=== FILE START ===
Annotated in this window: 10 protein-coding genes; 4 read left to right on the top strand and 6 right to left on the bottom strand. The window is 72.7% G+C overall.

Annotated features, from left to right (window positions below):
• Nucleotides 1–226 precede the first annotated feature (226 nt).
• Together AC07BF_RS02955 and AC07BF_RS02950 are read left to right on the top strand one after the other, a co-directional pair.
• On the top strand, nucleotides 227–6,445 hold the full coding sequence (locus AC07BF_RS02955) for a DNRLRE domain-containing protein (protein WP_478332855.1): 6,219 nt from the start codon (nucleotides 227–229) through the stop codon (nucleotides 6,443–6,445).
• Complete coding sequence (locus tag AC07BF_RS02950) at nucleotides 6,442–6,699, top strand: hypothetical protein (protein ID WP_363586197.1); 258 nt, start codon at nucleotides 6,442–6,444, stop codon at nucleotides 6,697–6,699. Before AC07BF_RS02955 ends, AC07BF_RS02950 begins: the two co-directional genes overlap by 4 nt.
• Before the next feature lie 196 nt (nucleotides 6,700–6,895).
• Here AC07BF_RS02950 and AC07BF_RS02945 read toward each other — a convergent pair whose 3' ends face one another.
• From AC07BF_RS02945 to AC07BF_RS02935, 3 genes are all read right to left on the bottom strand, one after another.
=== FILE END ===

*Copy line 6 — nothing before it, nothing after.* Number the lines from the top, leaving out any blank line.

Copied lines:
• Complete coding sequence (locus tag AC07BF_RS02950) at nucleotides 6,442–6,699, top strand: hypothetical protein (protein ID WP_363586197.1); 258 nt, start codon at nucleotides 6,442–6,444, stop codon at nucleotides 6,697–6,699. Before AC07BF_RS02955 ends, AC07BF_RS02950 begins: the two co-directional genes overlap by 4 nt.